Suicide prevention

By Dr. Alan Koenigsberg

There are many tactics to help prevent suicide. Being aware of what our children, as well as those closest to us, are thinking and feeling, gives us the best chance of avoiding catastrophic events.

There are many excellent articles and guidelines published about preventing suicide, and I recommend reading them. One aspect of prevention that I believe is often neglected is to look for underlying conditions that may make the child or adult more vulnerable to suicidal thinking and behavior, such as anxiety or depressive disorders.

One of the most effective tactics is to seek a professional evaluation as soon as possible if you suspect a child is depressed or chronically anxious. 

Everyone experiences sadness, grieving and bouts of anxiety during stressful times. What I’m referring to is unending grieving, apathy, lack of pleasure, lack of motivation, irritability, moodiness, distractibility, impulsive behaviors, lying and so on.

Much of the above is standard behavior for teens and adolescents, and may be difficult to distinguish from illness. A good relationship with one’s pediatrician is a cornerstone for health, much as when the children were babies and had fevers. For adults, consult with one’s internist.

Suicide prevention is effective when common disorders are recognized and treated early. The most common conditions in children and teens are depressive disorders, anxiety disorders, ADHD and eating disorders.

Effective treatments for those conditions — whether a blend of medications, psychotherapy, supportive counseling or a combination — go a long way toward helping children, adolescents and adults not only in coping with their situations, but in moving into health.

The prevalence of drug abuse, for instance, is much lower in children and teens who are treated for ADHD. The same holds true for adults with ADHD regarding dysfunctional relationships, jail and work.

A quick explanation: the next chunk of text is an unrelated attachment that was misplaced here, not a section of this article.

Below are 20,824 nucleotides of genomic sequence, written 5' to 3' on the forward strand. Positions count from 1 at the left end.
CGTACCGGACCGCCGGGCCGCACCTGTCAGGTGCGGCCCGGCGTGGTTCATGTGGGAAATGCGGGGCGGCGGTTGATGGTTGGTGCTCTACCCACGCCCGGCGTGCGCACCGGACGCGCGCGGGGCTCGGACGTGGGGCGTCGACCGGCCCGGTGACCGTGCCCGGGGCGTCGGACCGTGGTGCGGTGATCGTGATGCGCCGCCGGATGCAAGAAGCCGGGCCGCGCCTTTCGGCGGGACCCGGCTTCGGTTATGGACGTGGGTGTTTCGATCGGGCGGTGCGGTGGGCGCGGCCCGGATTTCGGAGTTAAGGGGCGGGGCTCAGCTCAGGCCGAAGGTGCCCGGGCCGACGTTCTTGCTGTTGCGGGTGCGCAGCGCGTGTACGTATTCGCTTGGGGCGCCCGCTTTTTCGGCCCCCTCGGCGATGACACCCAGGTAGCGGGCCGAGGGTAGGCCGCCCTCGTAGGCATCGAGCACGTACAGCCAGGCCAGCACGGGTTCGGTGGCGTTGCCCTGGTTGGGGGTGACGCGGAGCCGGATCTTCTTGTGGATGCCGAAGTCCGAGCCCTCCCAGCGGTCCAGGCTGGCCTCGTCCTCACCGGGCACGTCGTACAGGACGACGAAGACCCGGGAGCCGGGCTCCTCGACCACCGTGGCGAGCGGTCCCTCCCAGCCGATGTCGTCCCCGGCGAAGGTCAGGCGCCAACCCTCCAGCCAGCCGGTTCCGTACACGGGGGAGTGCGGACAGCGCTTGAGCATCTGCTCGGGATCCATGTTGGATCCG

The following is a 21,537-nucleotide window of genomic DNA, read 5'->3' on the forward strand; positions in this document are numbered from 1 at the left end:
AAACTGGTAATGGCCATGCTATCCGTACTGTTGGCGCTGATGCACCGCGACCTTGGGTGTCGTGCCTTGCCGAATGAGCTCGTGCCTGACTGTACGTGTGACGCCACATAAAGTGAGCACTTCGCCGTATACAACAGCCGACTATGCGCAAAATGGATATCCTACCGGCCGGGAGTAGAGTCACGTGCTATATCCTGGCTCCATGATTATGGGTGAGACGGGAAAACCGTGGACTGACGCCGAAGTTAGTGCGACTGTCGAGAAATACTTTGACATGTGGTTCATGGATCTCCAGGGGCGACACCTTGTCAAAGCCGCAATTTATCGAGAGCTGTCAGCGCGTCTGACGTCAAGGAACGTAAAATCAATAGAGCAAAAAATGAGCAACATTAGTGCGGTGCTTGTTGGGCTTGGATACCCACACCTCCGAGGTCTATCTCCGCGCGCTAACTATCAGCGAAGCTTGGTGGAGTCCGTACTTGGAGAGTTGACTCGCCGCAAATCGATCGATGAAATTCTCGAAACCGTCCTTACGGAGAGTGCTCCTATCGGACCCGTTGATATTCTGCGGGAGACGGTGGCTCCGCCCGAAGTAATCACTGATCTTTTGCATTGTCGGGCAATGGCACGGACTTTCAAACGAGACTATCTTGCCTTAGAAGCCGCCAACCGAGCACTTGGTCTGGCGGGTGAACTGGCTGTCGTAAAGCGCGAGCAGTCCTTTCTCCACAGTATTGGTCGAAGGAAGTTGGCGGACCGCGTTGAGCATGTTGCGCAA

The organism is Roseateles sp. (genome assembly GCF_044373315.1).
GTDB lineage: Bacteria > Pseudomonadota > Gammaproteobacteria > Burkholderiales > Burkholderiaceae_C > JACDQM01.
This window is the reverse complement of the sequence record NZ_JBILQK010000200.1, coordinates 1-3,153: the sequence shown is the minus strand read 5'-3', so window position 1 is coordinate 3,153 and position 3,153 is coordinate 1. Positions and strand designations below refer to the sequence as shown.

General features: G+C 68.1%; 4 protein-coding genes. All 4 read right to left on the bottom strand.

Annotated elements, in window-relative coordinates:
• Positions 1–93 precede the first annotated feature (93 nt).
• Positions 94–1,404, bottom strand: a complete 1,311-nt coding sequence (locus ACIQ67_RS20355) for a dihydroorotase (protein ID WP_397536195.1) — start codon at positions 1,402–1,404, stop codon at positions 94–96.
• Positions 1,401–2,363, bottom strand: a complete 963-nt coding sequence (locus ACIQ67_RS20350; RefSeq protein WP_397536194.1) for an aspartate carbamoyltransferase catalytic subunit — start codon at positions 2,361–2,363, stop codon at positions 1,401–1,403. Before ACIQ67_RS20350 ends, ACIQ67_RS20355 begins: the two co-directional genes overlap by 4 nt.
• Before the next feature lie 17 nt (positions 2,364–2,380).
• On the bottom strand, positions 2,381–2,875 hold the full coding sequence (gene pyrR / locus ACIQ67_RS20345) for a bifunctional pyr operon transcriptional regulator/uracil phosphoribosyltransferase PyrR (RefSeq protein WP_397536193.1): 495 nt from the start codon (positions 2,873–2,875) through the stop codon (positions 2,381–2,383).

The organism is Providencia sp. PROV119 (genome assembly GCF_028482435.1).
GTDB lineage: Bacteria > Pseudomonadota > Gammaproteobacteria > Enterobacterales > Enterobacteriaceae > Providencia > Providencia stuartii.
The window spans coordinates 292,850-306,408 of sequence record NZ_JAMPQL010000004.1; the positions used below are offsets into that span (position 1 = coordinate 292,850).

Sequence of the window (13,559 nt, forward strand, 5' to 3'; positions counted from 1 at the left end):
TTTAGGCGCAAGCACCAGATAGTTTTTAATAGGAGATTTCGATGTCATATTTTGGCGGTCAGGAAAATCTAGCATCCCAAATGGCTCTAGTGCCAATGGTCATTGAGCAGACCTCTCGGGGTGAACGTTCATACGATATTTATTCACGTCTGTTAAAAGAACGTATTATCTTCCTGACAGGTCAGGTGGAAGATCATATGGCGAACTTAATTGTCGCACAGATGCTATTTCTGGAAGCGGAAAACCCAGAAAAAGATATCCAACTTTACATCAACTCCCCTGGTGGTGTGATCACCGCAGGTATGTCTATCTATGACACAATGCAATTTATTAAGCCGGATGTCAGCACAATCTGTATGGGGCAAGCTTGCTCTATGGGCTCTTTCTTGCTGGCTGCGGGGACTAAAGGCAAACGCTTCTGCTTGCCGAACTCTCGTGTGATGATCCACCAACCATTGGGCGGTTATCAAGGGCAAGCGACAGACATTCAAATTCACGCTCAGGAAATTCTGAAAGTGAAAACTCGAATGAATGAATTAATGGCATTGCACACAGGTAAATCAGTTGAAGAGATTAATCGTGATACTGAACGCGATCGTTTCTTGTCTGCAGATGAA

If someone has already been diagnosed with some disorder, especially bipolar disorder, a parent or spouse can help by collaborating with treating physicians, as well as learning about the condition. 

Many people are unaware of the prevalence of these conditions, and are either skeptical or afraid of them and getting the care and treatment they need. Here is one way of looking at this: The brain is the most complex organ of the human body. It is just as vulnerable, if not more, to injury due to genetic inheritance, trauma, infection and so on, and needs expert care to have optimal outcomes.

If a child or relative has cancer, one marshals all of the available resources to help with those conditions. I suggest the same approach be considered here.

We probably cannot totally eliminate suicide in our society, but I suggest we can substantially decrease suicide by taking appropriate precautions as mentioned above.

Lastly, one tactic to prevent suicide by overdose of narcotics is to have a Narcan kit at home, available from pharmacies. Learning how to use this is relatively simple and lifesaving.

Alan Koenigsberg, M.D., is a practicing psychiatrist and clinical professor of psychiatry at UTSW Medical School in Dallas.

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